This is where Tesla, who approached technology R&D from a totally different perspective--that of a tech company and not a manufacturer--has been able to deliver a robust vehicle, the performance, efficiency, and features of which can be continually improved.
I think you may be oversimplifying the situation. I think VW does realize the ID3 approach isn't ideal and fully intends to create a full stack operating system. They've actually already said so with their leaders speaking of Linux based VW.OS but admitted it won't be fully integrated across the VW model line until 2025. I think what's interesting is that VW is trying to do this all in-house whereas other manufacturers are still partnering up with tech companies like Benz. Everyone seems to be eager to give up a peace offering to the market until they can roll out their full fledged efforts.

But no one, and I mean NO ONE, wants to go to the dealer for any reason whatsoever. So having a dealer network isn’t really the advantage you think it is. Instead, dealers are an anachronism that should go away. Would you tolerate having to physically go to the Apple store every 8 weeks for a software update? Bug fixes, new features and safety recalls are much faster and easier to manage and deploy with OTA software updates.
Right, which is precisely why even ICE vehicles are getting OTA updates.
 

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I agree with the above. They bet their chips on software and lost, when they should have focused on scaling drivetrain production. Slick software updates can come later in different models. Even as an EV buyer, I would not expect VW ID cars to be all updatable with new games and fart noises. I'll say this again. The winners in a few years are going to be the Koreans. No fuss EVs that just work for reasonable prices. Some consumers really just want an electric Golf or Sonata and not a German or Korean tesla. And that's ok for now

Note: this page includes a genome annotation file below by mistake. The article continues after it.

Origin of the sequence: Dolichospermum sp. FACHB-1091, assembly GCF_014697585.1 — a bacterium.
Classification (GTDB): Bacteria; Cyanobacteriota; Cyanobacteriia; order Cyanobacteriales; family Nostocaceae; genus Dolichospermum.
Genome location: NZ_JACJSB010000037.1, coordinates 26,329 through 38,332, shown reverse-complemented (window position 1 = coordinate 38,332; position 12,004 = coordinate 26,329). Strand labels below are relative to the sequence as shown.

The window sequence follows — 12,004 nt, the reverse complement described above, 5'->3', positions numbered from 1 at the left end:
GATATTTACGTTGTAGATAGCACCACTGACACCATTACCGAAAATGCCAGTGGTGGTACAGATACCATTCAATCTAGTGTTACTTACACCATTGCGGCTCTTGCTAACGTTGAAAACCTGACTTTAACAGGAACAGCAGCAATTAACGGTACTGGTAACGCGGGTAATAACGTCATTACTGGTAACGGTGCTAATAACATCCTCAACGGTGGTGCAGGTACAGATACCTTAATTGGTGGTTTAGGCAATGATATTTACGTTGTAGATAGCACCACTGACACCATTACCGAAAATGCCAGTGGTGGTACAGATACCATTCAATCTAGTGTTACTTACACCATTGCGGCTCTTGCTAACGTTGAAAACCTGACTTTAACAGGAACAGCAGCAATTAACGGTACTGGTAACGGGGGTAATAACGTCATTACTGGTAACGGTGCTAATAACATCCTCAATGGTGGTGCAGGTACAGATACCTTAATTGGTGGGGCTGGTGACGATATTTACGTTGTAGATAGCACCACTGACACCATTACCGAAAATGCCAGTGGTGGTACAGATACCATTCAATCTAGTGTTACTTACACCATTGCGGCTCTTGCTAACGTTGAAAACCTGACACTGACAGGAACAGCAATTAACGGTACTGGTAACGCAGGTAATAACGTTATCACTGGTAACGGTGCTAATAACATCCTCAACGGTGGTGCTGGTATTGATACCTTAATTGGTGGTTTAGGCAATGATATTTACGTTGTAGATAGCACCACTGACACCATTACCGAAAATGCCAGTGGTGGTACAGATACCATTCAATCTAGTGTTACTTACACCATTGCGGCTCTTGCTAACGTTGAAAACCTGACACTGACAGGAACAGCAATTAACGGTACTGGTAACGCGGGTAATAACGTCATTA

Saying that people want a EV Golf is just like Blackberry saying that people wanted smartphones with physical keyboard. It might work for now, but it won´t in 5 years.

VW is doind the right thing by trying to make an EV with a complex and connected software now, so they can make mistakes and learn from it while few people own EVs, because when EVs do become maistream all those glitches and problems will have to be sorted out.
 

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Motor control and BMS and charging and motor/inverter/battery cooling and climate control and electrical architecture and ancillary systems programming/validation/refinement is all exceptionally challenging, even just within those independent components. To get all of those independent components to seamlessly communicate together as a coherent system? Exponentially more difficult.
You're not wrong about this, but modern ICE cars already have these kinds of integrated computer systems. The EV control stuff is a new world from an engineering standpoint, so there's a lot of new work to be done, but it shouldn't be a totally foreign concept to any company that's been building cars in the modern era. My point was that developing both the EV powertrain (including software controls) and the vehicle structure to house it efficiently is enough work to keep a company busy for a few years. There wasn't a real need to add Tesla-level user-facing tech to the project scope, especially if they were aiming for lower pricing that would be considered mass-market in Europe.